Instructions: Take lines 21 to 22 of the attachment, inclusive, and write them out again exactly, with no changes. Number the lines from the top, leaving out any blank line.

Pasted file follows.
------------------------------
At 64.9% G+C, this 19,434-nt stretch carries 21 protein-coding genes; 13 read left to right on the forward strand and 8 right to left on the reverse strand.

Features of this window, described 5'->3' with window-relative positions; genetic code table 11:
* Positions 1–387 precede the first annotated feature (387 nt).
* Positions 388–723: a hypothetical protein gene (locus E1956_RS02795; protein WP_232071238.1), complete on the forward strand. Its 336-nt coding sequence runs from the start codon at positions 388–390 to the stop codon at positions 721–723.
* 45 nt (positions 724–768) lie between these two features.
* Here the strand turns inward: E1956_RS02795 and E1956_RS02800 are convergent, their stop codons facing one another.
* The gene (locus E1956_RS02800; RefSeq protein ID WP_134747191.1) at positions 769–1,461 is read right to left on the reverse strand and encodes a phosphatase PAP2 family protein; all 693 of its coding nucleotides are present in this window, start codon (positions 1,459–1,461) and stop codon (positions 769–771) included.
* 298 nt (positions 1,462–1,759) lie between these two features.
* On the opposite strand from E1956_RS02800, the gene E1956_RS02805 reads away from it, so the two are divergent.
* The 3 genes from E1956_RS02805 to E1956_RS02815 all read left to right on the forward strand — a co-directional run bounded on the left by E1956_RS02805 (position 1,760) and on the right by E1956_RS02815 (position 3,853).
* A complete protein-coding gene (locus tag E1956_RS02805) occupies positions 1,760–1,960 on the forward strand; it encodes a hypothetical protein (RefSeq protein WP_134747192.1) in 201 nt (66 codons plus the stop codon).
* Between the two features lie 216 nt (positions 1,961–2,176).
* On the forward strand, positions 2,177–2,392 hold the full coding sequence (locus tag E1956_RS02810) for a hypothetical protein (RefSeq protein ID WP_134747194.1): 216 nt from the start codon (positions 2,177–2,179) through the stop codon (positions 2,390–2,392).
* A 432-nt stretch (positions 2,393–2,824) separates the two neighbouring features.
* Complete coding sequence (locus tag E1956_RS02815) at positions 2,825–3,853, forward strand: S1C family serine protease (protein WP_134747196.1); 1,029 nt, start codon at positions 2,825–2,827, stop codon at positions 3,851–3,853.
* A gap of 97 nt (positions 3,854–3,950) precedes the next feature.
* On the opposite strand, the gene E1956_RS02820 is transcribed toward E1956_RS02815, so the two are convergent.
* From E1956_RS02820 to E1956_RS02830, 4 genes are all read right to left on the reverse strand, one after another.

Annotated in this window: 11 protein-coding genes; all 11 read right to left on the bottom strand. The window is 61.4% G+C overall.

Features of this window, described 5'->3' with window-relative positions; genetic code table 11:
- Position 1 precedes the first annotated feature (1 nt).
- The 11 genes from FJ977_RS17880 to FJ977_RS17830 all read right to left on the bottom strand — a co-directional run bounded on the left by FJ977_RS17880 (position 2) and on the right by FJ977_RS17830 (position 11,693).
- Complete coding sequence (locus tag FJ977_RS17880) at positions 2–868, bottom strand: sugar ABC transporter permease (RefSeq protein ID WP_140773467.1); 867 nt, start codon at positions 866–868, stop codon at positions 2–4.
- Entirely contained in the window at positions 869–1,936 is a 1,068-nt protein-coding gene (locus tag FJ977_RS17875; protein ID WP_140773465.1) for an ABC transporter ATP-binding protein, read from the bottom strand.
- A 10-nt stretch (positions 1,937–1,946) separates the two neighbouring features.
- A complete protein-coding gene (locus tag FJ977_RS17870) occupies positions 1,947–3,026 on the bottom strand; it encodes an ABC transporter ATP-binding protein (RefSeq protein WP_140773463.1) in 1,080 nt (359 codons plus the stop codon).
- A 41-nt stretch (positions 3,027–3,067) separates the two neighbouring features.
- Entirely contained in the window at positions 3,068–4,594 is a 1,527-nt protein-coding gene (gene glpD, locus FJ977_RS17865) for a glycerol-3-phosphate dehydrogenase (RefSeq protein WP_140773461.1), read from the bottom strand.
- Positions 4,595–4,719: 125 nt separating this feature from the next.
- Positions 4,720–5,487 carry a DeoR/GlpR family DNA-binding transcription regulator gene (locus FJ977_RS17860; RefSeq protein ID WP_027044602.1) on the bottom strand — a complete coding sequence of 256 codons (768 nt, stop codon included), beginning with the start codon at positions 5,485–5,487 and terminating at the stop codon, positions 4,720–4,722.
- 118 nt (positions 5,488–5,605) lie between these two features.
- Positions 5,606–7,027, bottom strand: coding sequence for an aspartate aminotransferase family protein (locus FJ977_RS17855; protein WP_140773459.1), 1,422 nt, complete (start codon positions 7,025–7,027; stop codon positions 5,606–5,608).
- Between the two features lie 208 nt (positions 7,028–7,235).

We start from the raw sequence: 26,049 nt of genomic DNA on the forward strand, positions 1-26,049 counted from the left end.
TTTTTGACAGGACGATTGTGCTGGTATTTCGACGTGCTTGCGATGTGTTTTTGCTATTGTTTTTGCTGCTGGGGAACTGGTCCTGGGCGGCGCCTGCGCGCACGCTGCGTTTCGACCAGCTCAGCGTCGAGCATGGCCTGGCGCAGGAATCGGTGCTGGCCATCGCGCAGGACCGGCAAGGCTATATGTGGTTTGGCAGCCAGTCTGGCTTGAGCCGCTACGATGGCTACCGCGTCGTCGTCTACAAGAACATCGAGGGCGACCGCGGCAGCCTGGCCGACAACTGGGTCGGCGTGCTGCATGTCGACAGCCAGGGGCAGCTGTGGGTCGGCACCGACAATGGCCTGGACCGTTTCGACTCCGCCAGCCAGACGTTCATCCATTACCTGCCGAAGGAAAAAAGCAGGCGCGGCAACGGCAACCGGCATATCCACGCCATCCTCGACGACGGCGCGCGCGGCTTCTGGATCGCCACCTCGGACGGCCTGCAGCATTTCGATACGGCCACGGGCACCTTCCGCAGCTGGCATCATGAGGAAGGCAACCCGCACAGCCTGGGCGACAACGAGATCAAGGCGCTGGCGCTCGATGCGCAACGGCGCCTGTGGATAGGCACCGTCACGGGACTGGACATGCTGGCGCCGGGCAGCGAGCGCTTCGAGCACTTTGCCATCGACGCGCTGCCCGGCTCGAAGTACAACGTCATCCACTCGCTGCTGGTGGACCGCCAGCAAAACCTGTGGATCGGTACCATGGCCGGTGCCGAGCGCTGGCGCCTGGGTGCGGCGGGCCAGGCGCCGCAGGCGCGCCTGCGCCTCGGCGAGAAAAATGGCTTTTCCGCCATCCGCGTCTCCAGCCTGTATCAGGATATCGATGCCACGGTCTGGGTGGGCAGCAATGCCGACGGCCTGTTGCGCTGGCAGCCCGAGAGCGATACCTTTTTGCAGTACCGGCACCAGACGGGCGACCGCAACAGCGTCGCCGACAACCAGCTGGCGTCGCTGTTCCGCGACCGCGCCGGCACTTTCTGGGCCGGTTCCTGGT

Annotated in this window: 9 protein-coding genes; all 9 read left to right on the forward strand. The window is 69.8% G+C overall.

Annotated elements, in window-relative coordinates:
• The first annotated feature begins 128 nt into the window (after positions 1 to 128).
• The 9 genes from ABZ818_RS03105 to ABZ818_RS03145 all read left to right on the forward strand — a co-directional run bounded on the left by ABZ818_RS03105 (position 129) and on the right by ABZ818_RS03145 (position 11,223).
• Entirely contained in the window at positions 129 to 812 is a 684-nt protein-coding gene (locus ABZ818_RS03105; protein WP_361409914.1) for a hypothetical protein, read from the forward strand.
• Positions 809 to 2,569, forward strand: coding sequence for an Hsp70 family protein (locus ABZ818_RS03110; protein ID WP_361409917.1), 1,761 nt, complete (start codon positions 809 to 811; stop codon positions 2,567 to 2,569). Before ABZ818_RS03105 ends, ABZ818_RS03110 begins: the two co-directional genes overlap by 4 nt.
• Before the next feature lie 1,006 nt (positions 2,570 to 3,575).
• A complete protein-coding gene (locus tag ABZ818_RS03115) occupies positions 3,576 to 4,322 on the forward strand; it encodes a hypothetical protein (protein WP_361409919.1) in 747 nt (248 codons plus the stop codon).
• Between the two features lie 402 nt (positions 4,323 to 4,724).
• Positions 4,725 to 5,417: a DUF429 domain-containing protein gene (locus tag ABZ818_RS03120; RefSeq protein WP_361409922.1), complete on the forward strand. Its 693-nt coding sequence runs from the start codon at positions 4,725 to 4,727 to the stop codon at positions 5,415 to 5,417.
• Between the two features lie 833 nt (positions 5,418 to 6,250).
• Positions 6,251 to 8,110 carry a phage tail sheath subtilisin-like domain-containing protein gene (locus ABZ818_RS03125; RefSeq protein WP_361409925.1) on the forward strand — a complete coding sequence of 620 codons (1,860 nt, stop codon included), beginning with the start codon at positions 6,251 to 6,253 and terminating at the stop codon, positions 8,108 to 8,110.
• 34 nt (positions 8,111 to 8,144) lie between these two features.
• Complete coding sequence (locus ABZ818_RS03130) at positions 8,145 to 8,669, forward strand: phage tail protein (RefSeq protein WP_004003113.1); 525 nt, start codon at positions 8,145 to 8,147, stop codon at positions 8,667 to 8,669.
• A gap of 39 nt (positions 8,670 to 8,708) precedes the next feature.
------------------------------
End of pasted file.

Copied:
- Position 1 precedes the first annotated feature (1 nt).
- The 11 genes from FJ977_RS17880 to FJ977_RS17830 all read right to left on the bottom strand — a co-directional run bounded on the left by FJ977_RS17880 (position 2) and on the right by FJ977_RS17830 (position 11,693).